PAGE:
Dr. Raj: Yeah, exactly
Dr. Sharp: Yeah. So I imagine there’s so many layers to this, just thinking about how to get to a behavior change place where there’s the layer of finding physicians or practitioners who can acknowledge this ambivalent or this dissonance rather and be willing to do something about it. Then it’s like finding the information, then it’s actually delivering the intervention. Then it’s being with patients who are receptive to that. There’s a lot of layers that make it challenging.
Dr. Raj: Yeah. Our work is complex because we work with people and people are complex. That’s an understatement. Identity is complex because it’s dynamic. I didn’t present myself to you as an Indian but circumcircles that’s the primary identity I hold. And when I’m with my family in India, I’m going to highlight my Indianness. [00:16:00] But in this clinic, I mostly hold onto my identity as a physician. There’s also a part of my identity where I’m from North Carolina, I’m from the South. I liked iced tea and sweet tea. I played lacrosse. Can hold onto that identity if I’m there.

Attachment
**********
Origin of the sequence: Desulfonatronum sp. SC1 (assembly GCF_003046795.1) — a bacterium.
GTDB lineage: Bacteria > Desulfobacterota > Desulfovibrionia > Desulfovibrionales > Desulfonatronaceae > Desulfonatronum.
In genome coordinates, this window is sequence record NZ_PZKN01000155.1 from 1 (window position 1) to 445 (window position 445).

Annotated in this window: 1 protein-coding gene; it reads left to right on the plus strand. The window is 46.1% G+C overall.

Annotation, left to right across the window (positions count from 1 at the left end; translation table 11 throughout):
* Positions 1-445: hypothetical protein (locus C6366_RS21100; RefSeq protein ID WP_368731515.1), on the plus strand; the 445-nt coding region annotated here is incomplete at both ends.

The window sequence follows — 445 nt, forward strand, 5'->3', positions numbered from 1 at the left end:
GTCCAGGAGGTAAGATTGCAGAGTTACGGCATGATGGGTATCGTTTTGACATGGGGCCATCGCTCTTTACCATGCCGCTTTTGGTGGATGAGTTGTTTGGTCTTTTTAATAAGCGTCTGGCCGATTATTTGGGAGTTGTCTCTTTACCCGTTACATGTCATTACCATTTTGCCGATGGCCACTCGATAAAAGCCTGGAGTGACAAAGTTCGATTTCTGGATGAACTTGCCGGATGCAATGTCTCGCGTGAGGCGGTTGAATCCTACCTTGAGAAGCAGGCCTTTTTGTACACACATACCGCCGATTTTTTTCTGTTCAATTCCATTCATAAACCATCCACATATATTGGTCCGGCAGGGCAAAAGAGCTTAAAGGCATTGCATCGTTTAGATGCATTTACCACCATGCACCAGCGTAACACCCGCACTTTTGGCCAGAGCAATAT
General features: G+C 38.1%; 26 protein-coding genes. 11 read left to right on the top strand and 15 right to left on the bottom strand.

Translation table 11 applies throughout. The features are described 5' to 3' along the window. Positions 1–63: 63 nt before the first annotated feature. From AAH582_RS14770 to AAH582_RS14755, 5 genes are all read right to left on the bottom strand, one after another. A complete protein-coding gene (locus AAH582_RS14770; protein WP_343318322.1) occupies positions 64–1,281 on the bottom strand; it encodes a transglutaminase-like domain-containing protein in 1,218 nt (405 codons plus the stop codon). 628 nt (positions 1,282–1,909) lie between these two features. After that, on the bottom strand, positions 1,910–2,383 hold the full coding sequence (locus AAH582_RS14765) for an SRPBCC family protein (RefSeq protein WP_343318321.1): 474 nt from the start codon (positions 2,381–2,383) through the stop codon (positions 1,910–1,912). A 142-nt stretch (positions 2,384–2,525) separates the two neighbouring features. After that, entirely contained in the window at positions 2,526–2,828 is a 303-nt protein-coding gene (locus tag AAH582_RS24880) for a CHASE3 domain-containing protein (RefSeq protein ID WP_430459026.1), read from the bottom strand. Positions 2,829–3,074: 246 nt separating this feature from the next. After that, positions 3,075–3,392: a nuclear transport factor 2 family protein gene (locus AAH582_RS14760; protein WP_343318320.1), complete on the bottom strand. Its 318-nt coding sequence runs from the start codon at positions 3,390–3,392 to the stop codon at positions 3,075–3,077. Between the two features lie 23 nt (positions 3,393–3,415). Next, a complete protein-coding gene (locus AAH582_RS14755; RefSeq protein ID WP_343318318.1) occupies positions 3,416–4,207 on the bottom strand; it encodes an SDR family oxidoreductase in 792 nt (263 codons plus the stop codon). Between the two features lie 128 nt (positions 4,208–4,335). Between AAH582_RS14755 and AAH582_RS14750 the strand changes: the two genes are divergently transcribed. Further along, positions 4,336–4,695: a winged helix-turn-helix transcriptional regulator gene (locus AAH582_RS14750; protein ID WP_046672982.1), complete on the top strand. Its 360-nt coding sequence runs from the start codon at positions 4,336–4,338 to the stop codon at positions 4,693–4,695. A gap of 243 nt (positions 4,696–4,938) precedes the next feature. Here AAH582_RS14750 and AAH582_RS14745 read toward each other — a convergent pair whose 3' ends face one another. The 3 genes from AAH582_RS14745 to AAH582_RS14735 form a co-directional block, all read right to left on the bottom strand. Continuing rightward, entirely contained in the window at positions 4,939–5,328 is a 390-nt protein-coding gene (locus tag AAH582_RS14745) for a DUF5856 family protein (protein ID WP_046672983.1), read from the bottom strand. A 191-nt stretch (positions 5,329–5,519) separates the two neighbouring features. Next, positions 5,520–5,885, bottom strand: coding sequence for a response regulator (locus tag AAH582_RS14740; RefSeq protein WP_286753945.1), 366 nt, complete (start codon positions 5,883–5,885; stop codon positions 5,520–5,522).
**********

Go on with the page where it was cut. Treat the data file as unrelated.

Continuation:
And then there’s this philosopher who said, we have a hierarchy of identities. What is most apparent is the one that’s being most threatened. So if I’m the only dark-skinned person in a group of white people, that identity is the most obvious to me because it feels the least comfortable holding that identity in that space. So it’s like when you stand out or that part of your identity is being threatened, that’s what seems like the most important to you, although we’re complex.
I think in our conversations, wherever you are in delivering healthcare, when people feel like they don’t feel understood, that identity becomes really salient. Like, yeah, he’s talking about depression [00:17:00] but does he really understand what I’ve been through in the history of my community? Because I understand the concept of it but just doesn’t seem like he understands this part of my identity, which is important to me right now.
Dr. Sharp: Yeah. I was going to ask if there, that’s a good example, are there other ways that you see that coming up with your patients and what identities tend to feel threatened the most in a healthcare setting?
Dr. Raj: It’s often when your humanity isn’t acknowledged. That’s a big sentence. I like to use examples because part of my journey, because I don’t have answers, I’m just looking for answers and part of it was through podcasting as you know. And when I’ve interviewed people from different communities, they often tell me because they’ve had bad experiences or good experiences and they highlight what it means to them.